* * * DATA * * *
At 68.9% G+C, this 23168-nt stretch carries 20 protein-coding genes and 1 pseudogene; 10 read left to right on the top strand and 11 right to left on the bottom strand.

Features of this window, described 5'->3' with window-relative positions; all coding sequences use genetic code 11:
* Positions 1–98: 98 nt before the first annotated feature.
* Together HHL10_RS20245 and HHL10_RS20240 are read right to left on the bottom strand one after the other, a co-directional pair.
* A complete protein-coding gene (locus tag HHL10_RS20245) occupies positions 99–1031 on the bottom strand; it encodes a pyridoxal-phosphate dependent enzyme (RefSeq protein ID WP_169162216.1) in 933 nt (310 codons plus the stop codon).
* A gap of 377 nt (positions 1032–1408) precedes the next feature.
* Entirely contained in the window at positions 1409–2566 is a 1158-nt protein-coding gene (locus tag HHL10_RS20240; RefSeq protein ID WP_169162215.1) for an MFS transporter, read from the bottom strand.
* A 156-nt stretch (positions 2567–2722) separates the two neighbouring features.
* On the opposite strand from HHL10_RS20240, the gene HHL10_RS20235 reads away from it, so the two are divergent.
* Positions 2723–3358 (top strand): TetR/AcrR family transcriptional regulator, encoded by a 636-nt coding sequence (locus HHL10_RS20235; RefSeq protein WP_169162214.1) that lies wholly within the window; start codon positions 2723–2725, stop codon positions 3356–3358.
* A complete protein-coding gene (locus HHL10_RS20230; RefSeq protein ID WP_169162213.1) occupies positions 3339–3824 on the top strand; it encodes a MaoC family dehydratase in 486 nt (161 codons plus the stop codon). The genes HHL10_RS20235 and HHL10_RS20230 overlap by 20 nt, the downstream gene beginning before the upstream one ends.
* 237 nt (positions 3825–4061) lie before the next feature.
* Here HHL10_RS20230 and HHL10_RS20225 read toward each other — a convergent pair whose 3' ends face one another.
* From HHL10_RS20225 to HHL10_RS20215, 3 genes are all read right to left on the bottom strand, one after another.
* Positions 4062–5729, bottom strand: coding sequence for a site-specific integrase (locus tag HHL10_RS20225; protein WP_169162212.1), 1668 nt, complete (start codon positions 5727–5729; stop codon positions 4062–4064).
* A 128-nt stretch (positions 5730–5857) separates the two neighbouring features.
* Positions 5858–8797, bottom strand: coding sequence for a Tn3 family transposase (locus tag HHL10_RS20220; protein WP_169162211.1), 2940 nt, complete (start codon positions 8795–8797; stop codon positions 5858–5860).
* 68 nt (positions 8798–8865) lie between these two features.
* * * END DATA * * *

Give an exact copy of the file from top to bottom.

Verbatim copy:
At 68.9% G+C, this 23168-nt stretch carries 20 protein-coding genes and 1 pseudogene; 10 read left to right on the top strand and 11 right to left on the bottom strand.

Features of this window, described 5'->3' with window-relative positions; all coding sequences use genetic code 11:
* Positions 1–98: 98 nt before the first annotated feature.
* Together HHL10_RS20245 and HHL10_RS20240 are read right to left on the bottom strand one after the other, a co-directional pair.
* A complete protein-coding gene (locus tag HHL10_RS20245) occupies positions 99–1031 on the bottom strand; it encodes a pyridoxal-phosphate dependent enzyme (RefSeq protein ID WP_169162216.1) in 933 nt (310 codons plus the stop codon).
* A gap of 377 nt (positions 1032–1408) precedes the next feature.
* Entirely contained in the window at positions 1409–2566 is a 1158-nt protein-coding gene (locus tag HHL10_RS20240; RefSeq protein ID WP_169162215.1) for an MFS transporter, read from the bottom strand.
* A 156-nt stretch (positions 2567–2722) separates the two neighbouring features.
* On the opposite strand from HHL10_RS20240, the gene HHL10_RS20235 reads away from it, so the two are divergent.
* Positions 2723–3358 (top strand): TetR/AcrR family transcriptional regulator, encoded by a 636-nt coding sequence (locus HHL10_RS20235; RefSeq protein WP_169162214.1) that lies wholly within the window; start codon positions 2723–2725, stop codon positions 3356–3358.
* A complete protein-coding gene (locus HHL10_RS20230; RefSeq protein ID WP_169162213.1) occupies positions 3339–3824 on the top strand; it encodes a MaoC family dehydratase in 486 nt (161 codons plus the stop codon). The genes HHL10_RS20235 and HHL10_RS20230 overlap by 20 nt, the downstream gene beginning before the upstream one ends.
* 237 nt (positions 3825–4061) lie before the next feature.
* Here HHL10_RS20230 and HHL10_RS20225 read toward each other — a convergent pair whose 3' ends face one another.
* From HHL10_RS20225 to HHL10_RS20215, 3 genes are all read right to left on the bottom strand, one after another.
* Positions 4062–5729, bottom strand: coding sequence for a site-specific integrase (locus tag HHL10_RS20225; protein WP_169162212.1), 1668 nt, complete (start codon positions 5727–5729; stop codon positions 4062–4064).
* A 128-nt stretch (positions 5730–5857) separates the two neighbouring features.
* Positions 5858–8797, bottom strand: coding sequence for a Tn3 family transposase (locus tag HHL10_RS20220; protein WP_169162211.1), 2940 nt, complete (start codon positions 8795–8797; stop codon positions 5858–5860).
* 68 nt (positions 8798–8865) lie between these two features.